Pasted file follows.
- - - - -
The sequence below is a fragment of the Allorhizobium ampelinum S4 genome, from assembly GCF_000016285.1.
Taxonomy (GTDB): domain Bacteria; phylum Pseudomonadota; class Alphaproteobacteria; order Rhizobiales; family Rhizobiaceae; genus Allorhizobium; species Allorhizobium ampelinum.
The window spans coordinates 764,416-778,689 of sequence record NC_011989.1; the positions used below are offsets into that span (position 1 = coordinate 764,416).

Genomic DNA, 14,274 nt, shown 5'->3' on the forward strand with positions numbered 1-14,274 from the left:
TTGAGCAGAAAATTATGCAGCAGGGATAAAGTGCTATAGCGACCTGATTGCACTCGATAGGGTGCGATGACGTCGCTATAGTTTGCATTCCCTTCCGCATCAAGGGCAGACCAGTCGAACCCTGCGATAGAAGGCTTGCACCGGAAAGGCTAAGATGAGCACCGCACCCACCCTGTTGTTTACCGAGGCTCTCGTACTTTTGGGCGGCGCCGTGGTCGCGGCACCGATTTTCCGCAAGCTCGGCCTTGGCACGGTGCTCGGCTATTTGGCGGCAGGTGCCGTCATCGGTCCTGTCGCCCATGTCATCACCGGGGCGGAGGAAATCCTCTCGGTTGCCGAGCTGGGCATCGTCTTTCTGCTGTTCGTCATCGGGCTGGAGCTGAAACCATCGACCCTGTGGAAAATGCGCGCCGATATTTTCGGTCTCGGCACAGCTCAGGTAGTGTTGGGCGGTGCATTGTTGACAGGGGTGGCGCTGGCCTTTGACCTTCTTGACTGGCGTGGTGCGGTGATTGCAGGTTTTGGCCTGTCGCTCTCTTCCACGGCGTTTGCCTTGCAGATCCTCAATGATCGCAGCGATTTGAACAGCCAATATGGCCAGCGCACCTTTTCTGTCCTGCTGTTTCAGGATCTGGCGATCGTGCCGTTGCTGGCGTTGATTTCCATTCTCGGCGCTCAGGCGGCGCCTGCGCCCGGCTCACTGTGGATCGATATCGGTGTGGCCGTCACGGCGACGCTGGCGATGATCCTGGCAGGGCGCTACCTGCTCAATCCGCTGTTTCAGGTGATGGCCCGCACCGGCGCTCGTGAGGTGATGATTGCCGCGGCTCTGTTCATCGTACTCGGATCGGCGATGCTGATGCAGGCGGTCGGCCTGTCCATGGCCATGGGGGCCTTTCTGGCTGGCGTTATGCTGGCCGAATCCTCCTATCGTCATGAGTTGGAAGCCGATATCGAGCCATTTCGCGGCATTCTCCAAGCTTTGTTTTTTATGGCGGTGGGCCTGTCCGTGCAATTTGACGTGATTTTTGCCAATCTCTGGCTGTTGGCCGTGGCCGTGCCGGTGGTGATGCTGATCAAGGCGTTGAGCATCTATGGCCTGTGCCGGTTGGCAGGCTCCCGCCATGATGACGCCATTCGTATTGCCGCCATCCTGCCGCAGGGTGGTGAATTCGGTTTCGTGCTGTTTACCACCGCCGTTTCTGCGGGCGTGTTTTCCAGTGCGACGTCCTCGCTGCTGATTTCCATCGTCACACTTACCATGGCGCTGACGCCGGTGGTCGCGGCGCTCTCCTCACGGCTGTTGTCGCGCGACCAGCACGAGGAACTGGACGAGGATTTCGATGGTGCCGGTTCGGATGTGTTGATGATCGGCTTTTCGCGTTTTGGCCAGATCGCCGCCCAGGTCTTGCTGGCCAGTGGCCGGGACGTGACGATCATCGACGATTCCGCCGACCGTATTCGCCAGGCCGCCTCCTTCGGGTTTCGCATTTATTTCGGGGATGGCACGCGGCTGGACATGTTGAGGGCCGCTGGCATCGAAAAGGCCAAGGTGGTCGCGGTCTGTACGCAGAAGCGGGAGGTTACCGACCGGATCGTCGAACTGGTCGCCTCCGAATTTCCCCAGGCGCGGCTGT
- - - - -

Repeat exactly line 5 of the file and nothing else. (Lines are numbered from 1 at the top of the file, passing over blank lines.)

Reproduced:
TTGAGCAGAAAATTATGCAGCAGGGATAAAGTGCTATAGCGACCTGATTGCACTCGATAGGGTGCGATGACGTCGCTATAGTTTGCATTCCCTTCCGCATCAAGGGCAGACCAGTCGAACCCTGCGATAGAAGGCTTGCACCGGAAAGGCTAAGATGAGCACCGCACCCACCCTGTTGTTTACCGAGGCTCTCGTACTTTTGGGCGGCGCCGTGGTCGCGGCACCGATTTTCCGCAAGCTCGGCCTTGGCACGGTGCTCGGCTATTTGGCGGCAGGTGCCGTCATCGGTCCTGTCGCCCATGTCATCACCGGGGCGGAGGAAATCCTCTCGGTTGCCGAGCTGGGCATCGTCTTTCTGCTGTTCGTCATCGGGCTGGAGCTGAAACCATCGACCCTGTGGAAAATGCGCGCCGATATTTTCGGTCTCGGCACAGCTCAGGTAGTGTTGGGCGGTGCATTGTTGACAGGGGTGGCGCTGGCCTTTGACCTTCTTGACTGGCGTGGTGCGGTGATTGCAGGTTTTGGCCTGTCGCTCTCTTCCACGGCGTTTGCCTTGCAGATCCTCAATGATCGCAGCGATTTGAACAGCCAATATGGCCAGCGCACCTTTTCTGTCCTGCTGTTTCAGGATCTGGCGATCGTGCCGTTGCTGGCGTTGATTTCCATTCTCGGCGCTCAGGCGGCGCCTGCGCCCGGCTCACTGTGGATCGATATCGGTGTGGCCGTCACGGCGACGCTGGCGATGATCCTGGCAGGGCGCTACCTGCTCAATCCGCTGTTTCAGGTGATGGCCCGCACCGGCGCTCGTGAGGTGATGATTGCCGCGGCTCTGTTCATCGTACTCGGATCGGCGATGCTGATGCAGGCGGTCGGCCTGTCCATGGCCATGGGGGCCTTTCTGGCTGGCGTTATGCTGGCCGAATCCTCCTATCGTCATGAGTTGGAAGCCGATATCGAGCCATTTCGCGGCATTCTCCAAGCTTTGTTTTTTATGGCGGTGGGCCTGTCCGTGCAATTTGACGTGATTTTTGCCAATCTCTGGCTGTTGGCCGTGGCCGTGCCGGTGGTGATGCTGATCAAGGCGTTGAGCATCTATGGCCTGTGCCGGTTGGCAGGCTCCCGCCATGATGACGCCATTCGTATTGCCGCCATCCTGCCGCAGGGTGGTGAATTCGGTTTCGTGCTGTTTACCACCGCCGTTTCTGCGGGCGTGTTTTCCAGTGCGACGTCCTCGCTGCTGATTTCCATCGTCACACTTACCATGGCGCTGACGCCGGTGGTCGCGGCGCTCTCCTCACGGCTGTTGTCGCGCGACCAGCACGAGGAACTGGACGAGGATTTCGATGGTGCCGGTTCGGATGTGTTGATGATCGGCTTTTCGCGTTTTGGCCAGATCGCCGCCCAGGTCTTGCTGGCCAGTGGCCGGGACGTGACGATCATCGACGATTCCGCCGACCGTATTCGCCAGGCCGCCTCCTTCGGGTTTCGCATTTATTTCGGGGATGGCACGCGGCTGGACATGTTGAGGGCCGCTGGCATCGAAAAGGCCAAGGTGGTCGCGGTCTGTACGCAGAAGCGGGAGGTTACCGACCGGATCGTCGAACTGGTCGCCTCCGAATTTCCCCAGGCGCGGCTGT